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Canada's Truscott case comes to an end

The question remains: Who killed schoolgirl Lynne Harper nearly 50 years ago and got away with it?

Steven Truscott, 63, who faced hanging as a teenager for the rape and murder of the 12-year-old Clinton, Ontario, girl in 1959, was awarded $6.45-million (U.S.) last week for wrongful conviction and imprisonment.

Truscott said the award announced by the Ontario government was the final, long-awaited step in exonerating him.

Harper's family believes Truscott is guilty, and the family opposed compensation for him.

The Ontario Court of Appeal last year acquitted Truscott but stopped short of declaring him innocent because of the lack of any remaining physical evidence.

Truscott was sentenced to death, which was later commuted to life. He was paroled in 1969 after almost 10 years in prison.

Truscott and his wife said proving his innocence was why they went public to ask that the case be reopened.

"The long, sorry case still raises troubling questions about our legal system, but its outcome is the best rejoinder to those in Canada who still advocate for the death penalty," the Toronto Star said.

Jobless rate signals economic slowdown

Unemployment numbers suggest Canada's economy is showing signs of running out of gas.

Employment growth started the year with a strong 46,000 new jobs but has declined since.

Statistics Canada said there were 5,000 fewer net jobs in June as the jobless rate edged up one-tenth of a percentage point to 6.2 percent, the highest since January 2007. In Ontario, 45,500 full-time workers lost their jobs or switched to part-time work last month. Across Canada, there were 39,200 fewer full-time workers. Despite the monthly report, Canada has still produced 290,000 new jobs in the past year, up 1.7 percent.

News in brief

• A promising model from British Columbia was murdered on assignment in China. Diana O'Brien, 22, of Salt Spring Island, was stabbed in a robbery attempt outside her Shanghai apartment. Chen Jun, 18, of Anhui province, was arrested in her death.

• A road-rage incident left a Toronto-area driver dead after he was ejected from his overturned SUV on Highway 401. Tony Greco, 55, of Milton, was killed when the driver of a car pulled in front of him and slammed on his brakes, police said. Wayne Winsor, 39, also of Milton, was charged with criminal negligence, dangerous driving and leaving the scene.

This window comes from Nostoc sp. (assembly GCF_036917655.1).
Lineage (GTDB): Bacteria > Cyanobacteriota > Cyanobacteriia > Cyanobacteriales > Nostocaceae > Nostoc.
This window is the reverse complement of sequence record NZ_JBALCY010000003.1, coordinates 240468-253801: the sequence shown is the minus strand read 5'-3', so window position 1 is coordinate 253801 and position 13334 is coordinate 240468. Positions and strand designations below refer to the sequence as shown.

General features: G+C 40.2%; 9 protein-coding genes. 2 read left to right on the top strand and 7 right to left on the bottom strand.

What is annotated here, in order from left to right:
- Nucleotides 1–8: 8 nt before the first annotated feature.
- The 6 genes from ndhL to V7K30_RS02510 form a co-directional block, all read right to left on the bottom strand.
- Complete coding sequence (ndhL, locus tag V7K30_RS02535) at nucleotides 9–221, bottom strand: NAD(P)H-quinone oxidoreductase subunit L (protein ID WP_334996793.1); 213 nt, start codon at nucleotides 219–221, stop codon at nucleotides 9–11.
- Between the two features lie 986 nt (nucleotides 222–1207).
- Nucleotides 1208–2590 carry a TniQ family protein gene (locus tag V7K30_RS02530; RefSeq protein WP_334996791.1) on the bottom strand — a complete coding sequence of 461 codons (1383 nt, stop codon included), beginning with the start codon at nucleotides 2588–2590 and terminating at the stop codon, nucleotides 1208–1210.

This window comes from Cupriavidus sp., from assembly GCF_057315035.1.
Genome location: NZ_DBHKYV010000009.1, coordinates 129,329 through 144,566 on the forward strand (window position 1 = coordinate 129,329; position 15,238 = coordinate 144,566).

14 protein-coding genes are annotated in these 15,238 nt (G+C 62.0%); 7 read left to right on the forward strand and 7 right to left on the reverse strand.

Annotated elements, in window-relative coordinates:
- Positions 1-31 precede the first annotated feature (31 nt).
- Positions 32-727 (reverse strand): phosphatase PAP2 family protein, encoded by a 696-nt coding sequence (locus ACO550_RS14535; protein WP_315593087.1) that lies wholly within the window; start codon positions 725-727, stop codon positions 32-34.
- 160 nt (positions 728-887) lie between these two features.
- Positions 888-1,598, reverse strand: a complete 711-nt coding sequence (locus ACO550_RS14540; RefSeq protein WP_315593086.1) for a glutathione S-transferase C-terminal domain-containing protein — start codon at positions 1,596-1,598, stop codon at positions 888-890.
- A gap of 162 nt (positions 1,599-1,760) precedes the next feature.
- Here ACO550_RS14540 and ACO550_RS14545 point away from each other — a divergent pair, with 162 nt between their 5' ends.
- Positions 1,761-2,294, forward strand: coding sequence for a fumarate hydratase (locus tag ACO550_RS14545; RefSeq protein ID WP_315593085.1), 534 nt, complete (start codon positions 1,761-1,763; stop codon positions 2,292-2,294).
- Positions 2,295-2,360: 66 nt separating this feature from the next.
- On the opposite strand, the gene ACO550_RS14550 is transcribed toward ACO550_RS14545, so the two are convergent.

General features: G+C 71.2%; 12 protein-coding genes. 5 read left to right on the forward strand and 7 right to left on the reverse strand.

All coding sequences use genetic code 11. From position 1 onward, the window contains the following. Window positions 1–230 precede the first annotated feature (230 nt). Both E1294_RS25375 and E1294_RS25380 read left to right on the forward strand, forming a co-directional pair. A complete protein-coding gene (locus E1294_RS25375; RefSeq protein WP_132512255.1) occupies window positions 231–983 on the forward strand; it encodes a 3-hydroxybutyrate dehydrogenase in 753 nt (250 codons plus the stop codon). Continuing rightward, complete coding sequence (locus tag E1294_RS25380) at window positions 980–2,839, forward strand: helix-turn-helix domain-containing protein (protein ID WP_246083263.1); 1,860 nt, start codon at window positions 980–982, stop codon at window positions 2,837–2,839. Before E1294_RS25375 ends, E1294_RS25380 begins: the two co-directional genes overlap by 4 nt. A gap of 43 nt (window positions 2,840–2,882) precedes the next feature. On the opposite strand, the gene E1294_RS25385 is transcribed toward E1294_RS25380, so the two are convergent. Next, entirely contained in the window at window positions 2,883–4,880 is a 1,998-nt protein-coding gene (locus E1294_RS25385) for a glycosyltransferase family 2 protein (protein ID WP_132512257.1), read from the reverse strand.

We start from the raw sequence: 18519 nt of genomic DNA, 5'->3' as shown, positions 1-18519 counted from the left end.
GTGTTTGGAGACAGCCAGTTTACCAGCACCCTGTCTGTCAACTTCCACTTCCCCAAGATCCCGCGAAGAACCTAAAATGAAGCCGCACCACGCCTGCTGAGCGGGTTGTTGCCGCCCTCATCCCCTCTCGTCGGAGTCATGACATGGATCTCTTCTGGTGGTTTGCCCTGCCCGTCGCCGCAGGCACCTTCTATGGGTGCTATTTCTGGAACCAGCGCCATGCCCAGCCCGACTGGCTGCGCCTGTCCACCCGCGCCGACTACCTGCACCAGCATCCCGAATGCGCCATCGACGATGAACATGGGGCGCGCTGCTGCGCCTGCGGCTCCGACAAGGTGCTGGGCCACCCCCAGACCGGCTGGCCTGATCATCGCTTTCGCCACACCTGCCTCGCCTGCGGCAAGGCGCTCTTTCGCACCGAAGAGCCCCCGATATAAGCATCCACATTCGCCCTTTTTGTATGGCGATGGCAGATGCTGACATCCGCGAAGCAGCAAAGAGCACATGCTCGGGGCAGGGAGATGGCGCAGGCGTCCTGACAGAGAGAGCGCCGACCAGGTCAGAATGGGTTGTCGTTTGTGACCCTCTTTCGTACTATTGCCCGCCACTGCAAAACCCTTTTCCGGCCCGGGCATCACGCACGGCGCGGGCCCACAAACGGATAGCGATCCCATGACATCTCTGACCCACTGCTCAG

• Air Canada's flight attendants say they are bearing a disproportionate burden as Canada's largest airline cuts hundreds of in-flight workers. The airline is cutting capacity by 7 percent and laying off up to 2,000 of its 28,000 employees because of soaring fuel costs.

Facts and figures

Canada's dollar advanced to 99.04 cents U.S. on Friday, while the U.S. greenback returned $1.0097 Canadian, before bank exchanges fees.

The Bank of Canada's key interest rate remains at 3 percent, while the prime lending rate is 4.75 percent.

Stock markets continue lower, with Toronto's composite index at 13,635 points and the TSX Venture Exchange at 2,377 points.

Lotto 6-49: (Wednesday) 2, 25, 28, 40, 45 and 46; bonus 34. (July 5) 2, 7, 8, 32, 43 and 49; bonus 48. Super 7: (July 4) 7, 16, 32, 39, 41, 44 and 45; bonus 28.

Regional briefs

• Pranksters caused a CN freight train derailment at an overpass along Highway 16 east of Edmonton. A paving machine from a construction site was moved onto the tracks early Thursday. Two engines and 13 of 85 railcars derailed, but no one was injured.

• Lisa Heughan, 38, a 1990s Playboy model and B-movie actor, was arrested in Toronto after she tried to steal an elderly woman's purse on a subway train and slashed a man who was taking a photo of the incident with his cellphone, authorities said.

• "Eco fees" will likely be passed on to Ontario consumers who buy TVs, computers and other electronics. The provincial government will start charging producers and importers $10 for TVs and up to $13 for computers April 1 and later for other electronics to pay for recycling costs.

• Newfoundland and Labrador politicians are calling on the Canadian government to take a stronger role in protecting the commercial sealing industry. Fisheries Minister Trevor Taylor wants Canada to prepare "trade action" should the European Union move to ban the import of products from seal kills.

Jim Fox can be reached at

Canada's Truscott case comes to an end 07/12/08 [Last modified: Sunday, July 13, 2008 7:40am]
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